The view from Kachni dhar is absolutely brilliant with the valley rising to the peaks afar. The destination of the next day was visible from there but appreciating the view had to be delayed in favor of more pressing thing, setting up the camp.Rain had started and so we had to quickly pitch tents in what seemed like very unfavourable camping site.
[Kachni Dhar- Pandavsera]
Kachni Dhar indeed is a precariously perched camping site. We had to pitch tent right next to the razor shard ridge at a very steep angle as the flatter ground below was covered in snow. Terrifying vertical drop of couple hundred meters was merely steps away from our guide’s tent.
Beauty of Kachni Dhar and expansive view beyond was now visible in radiant sunshine, Pandavsera, our destination for the day looked very near. As it turned out it was deceptively far.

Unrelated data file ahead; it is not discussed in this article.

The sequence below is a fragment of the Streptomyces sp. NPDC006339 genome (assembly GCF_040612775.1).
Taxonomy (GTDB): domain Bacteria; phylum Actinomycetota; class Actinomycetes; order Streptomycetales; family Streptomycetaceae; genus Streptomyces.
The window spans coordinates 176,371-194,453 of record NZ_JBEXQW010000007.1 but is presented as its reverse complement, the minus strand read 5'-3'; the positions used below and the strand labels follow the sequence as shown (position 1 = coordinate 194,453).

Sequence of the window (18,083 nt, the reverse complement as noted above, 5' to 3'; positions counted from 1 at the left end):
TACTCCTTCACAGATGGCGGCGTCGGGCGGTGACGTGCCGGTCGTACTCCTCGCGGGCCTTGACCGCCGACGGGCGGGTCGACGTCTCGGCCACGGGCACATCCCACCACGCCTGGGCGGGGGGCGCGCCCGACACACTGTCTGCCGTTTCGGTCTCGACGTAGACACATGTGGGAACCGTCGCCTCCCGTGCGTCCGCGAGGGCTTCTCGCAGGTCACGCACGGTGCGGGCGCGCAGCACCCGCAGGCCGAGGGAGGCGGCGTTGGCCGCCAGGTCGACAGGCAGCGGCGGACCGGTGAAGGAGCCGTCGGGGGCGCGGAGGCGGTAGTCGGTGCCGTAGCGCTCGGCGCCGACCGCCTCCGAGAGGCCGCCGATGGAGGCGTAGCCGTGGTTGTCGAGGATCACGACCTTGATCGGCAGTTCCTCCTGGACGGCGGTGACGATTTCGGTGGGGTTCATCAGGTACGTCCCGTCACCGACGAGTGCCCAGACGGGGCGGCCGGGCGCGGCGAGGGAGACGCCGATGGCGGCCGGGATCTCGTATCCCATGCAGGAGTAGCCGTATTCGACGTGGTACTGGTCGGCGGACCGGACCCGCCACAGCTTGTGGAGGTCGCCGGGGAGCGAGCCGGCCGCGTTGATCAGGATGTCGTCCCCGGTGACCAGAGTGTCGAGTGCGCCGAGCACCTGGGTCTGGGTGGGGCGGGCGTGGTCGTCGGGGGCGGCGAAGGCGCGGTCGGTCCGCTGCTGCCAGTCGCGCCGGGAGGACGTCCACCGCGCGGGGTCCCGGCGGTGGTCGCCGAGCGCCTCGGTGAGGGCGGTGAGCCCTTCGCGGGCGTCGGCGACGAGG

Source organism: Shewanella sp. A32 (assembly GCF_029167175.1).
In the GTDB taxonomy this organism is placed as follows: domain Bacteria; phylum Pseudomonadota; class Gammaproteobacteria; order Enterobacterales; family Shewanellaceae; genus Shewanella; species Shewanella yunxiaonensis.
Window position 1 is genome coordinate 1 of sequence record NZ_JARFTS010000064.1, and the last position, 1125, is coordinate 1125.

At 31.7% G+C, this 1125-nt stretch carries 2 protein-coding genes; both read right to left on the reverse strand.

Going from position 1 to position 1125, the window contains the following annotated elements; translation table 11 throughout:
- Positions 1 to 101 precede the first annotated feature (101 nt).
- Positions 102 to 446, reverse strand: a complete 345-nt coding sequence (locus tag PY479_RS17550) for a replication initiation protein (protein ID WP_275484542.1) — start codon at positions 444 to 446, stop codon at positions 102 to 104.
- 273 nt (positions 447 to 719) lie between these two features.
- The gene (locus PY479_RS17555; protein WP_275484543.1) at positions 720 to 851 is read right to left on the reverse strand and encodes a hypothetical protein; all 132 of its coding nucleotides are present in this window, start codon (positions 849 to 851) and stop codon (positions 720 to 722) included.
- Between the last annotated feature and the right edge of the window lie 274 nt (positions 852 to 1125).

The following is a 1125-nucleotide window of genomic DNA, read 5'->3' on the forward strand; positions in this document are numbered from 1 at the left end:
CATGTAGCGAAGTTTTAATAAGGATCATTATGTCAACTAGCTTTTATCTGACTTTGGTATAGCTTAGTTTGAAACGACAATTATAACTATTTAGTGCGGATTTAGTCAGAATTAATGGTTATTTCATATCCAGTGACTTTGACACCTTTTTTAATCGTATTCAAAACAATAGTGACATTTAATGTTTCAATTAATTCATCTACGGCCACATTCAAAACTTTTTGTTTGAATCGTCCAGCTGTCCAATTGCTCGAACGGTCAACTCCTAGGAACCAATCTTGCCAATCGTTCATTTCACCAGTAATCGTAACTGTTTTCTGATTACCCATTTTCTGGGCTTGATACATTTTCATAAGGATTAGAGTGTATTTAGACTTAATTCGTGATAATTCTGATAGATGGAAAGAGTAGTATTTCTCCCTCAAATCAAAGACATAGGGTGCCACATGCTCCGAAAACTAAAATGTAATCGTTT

We started for Pandavsera late in the morning. The path takes through a number of ridges which are not visible from kachni Dhar. We had a shaky start to the day when first our guide and then our two porters slid down the steep slope while trying a traverse. Few tense moments followed but they landed safely, our guide with a few scratches and porters with shaken self belief.
Our early brush with a potential mishap alerted us to the dangers and we were all the wiser to use rope for next many crossings. After crossing a number of ridges and frozen water streams, we reached atop a high ridge which seemed like a last hurdle before gentler grounds. The top however laid before us another swathe of crossings more challenging than ones we had crossed. To get to them however we needed to negotiate a very tricky way down a water stream as the original path was covered with hollow looking snow.